26 November 2020
The Economics of Housing Markets
Geoffrey Meen and Christine Whitehead
2020, Bristol University Press, 336 pages,
Reviewer: Dame Kate Barker, British Coal Staff Superannuation Scheme
This book provides a careful analysis of the factors behind what is (too) often described as a housing affordability ‘crisis’ in the UK. In doing so it tells a good deal of the history of post-war housing trends and policy, while politely knocking down several of the commonly-held views on the affordability topic. Meen and Whitehead are experienced and subtle housing market commentators. They point out at the start that too much recent housing work carried out at the macro level does not properly recognise housing’s fundamental attributes and how that drives behaviours and outcomes; part of their purpose is to remedy this. The book is rich in information and themes – inevitably this review doesn’t do it full justice.
How to define affordability? The usual house-price/earnings ratio (HP/E) is dismissed as providing no information across household types and income levels – and as a misleading indicator over time (for example, it does not capture the fall in mortgage interest rates in the UK). Instead, the authors, having considered other methods, look at affordability for First-Time Buyers (FTBs) based on variations of the Lorenz curve and the Gini coefficient. Having used the HP/E myself in the past, I found this section an invaluable corrective. It should certainly be read by those enthusiastic about the presently-proposed standard method of setting local authority plan housing targets.
Moving to the question of modelling house prices – it is established that in the UK the income elasticity of housing demand is higher than the price elasticity. So – as the relative income of the young has been falling – home ownership inexorably becomes harder for them to achieve unless this relative income trend is offset by large rises in housing supply. The buying power of FTBs is not just due to their own economic fortunes; it also reflects the market outcome from the stock of existing owners and renters – including the role of housing as an investment.
The book comments on the long-running dispute about the role of housing supply in creating the ‘housing markets crisis’. On one side are those who argue that weak new supply, due to constraints in the planning system and a lack of competition among home builders, is the major factor behind housing problems. On the other are those who argue that, if market rents are only rising in line with inflation, there cannot be a major issue with housing supply, though supply may not be ideally distributed.
The conclusion here on this topic is that UK trends in new developments following the 1990 planning changes, and international evidence, suggest that planning controls do affect supply and price trends. However, as should be familiar, increases in supply have to be large and sustained to have a significant effect on affordability – and supply alone will not solve all the housing issues facing those on low incomes. It is likely that the UK has both a supply problem and a housing distribution problem. A further chapter considers the impact of planning constraints on the type of housing built, and also on the structure of the homebuilding industry. It is argued that radical change to planning (such as a move to a zoning system) is unlikely – though pretty much such a change has now been proposed in the Planning White Paper which emerged very soon after this book was published.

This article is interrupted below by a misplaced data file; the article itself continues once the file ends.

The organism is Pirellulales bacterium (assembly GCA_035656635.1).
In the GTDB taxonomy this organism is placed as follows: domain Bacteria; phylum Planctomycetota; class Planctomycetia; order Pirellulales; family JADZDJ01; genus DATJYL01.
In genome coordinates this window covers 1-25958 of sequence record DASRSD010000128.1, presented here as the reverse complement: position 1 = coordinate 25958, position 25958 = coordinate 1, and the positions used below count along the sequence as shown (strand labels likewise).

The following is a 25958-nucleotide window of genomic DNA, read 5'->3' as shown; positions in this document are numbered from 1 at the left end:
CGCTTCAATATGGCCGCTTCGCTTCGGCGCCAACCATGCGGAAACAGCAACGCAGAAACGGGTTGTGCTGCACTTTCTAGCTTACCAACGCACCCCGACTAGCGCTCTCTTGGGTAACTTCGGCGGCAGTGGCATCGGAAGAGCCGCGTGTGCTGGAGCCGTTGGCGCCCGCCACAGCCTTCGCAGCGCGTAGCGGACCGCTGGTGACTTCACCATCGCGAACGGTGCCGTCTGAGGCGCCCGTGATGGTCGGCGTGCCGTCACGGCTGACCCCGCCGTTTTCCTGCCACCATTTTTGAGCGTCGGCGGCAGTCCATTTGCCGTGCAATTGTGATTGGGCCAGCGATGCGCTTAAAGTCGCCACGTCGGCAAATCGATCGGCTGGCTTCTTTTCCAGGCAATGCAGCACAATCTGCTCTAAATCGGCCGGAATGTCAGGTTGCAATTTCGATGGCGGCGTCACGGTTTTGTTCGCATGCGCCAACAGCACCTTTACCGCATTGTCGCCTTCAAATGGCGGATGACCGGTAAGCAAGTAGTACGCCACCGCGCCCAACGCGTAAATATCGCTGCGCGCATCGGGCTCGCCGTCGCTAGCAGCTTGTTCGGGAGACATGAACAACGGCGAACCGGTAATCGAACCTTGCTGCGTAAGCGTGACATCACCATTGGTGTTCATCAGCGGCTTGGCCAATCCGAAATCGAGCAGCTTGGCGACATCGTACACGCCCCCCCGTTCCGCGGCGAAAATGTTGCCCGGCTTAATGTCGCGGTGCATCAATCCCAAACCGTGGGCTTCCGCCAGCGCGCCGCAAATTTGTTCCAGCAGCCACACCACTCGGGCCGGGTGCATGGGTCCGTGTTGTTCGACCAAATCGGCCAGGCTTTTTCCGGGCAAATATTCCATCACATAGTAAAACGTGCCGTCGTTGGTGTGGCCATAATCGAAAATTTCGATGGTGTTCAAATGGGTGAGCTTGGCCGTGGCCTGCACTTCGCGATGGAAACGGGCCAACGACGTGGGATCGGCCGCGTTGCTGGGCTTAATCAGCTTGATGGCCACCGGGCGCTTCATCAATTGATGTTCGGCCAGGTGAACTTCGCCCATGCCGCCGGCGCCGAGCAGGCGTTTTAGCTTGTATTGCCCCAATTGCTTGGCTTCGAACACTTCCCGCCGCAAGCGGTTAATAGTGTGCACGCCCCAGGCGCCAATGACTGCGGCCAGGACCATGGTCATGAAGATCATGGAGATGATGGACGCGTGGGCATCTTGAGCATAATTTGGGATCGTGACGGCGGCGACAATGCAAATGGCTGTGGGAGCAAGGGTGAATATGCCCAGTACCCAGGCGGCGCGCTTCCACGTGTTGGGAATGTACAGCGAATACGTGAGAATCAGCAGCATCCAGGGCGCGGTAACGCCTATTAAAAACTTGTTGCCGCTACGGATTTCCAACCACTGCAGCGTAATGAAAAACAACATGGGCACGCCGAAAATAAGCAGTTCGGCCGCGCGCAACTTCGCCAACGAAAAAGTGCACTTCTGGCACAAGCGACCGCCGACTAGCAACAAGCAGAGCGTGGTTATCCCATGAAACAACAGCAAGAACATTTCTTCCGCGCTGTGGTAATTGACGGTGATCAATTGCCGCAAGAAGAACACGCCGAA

Other important points covered are: the effect of the wider economic environment on the housing market and on new supply (too often problems thought to be in the housing market actually originate elsewhere); the contribution to regional issues arising from the spatial fixity of housing; the important role that could be played by an enhanced supply of social housing; and, the welfare problems around housing benefit. Those interested in the measurement of inflation might note their arguments about why market rents might move more slowly than imputed rents.
The final chapter turns to possible solutions. It is pointed out that there are often conflicting public policy objectives (mortgage market stability versus FTB access for example). My additional observation is that there is often a lack of clarity about what success for housing (in its totality) would look like. When we talk about a housing crisis, it’s worth noting, as Meen and Whitehead observe, that most households are well-housed and do not have affordability problems. The authors argue that there is now a better general understanding of the how housing markets work, but that this has not made finding good solutions, and implementing them, any easier. Importantly, they point out that a failure to reform planning and taxation has costs, not least in exacerbating housing market volatility.
A set of broad conclusions which emerge are: that demand-side measures have been neglected; that simple affordability measures are being used inappropriately; that a property tax would tackle the insider/outsider issues but is politically infeasible; and that housing policy needs to be better co-ordinated with the benefits of better housing given more weight in policy appraisal techniques. A better method for considering how much new supply a local area should plan for is suggested. But also that behavioural factors matter – in the UK housing is perhaps more of a positional good than in some EU countries.
This is a powerful but careful book resulting from long research in this field by both authors. It is very much not a polemic – but rather a hugely informative account of the underlying problems in our housing market and why they are so very difficult to tackle.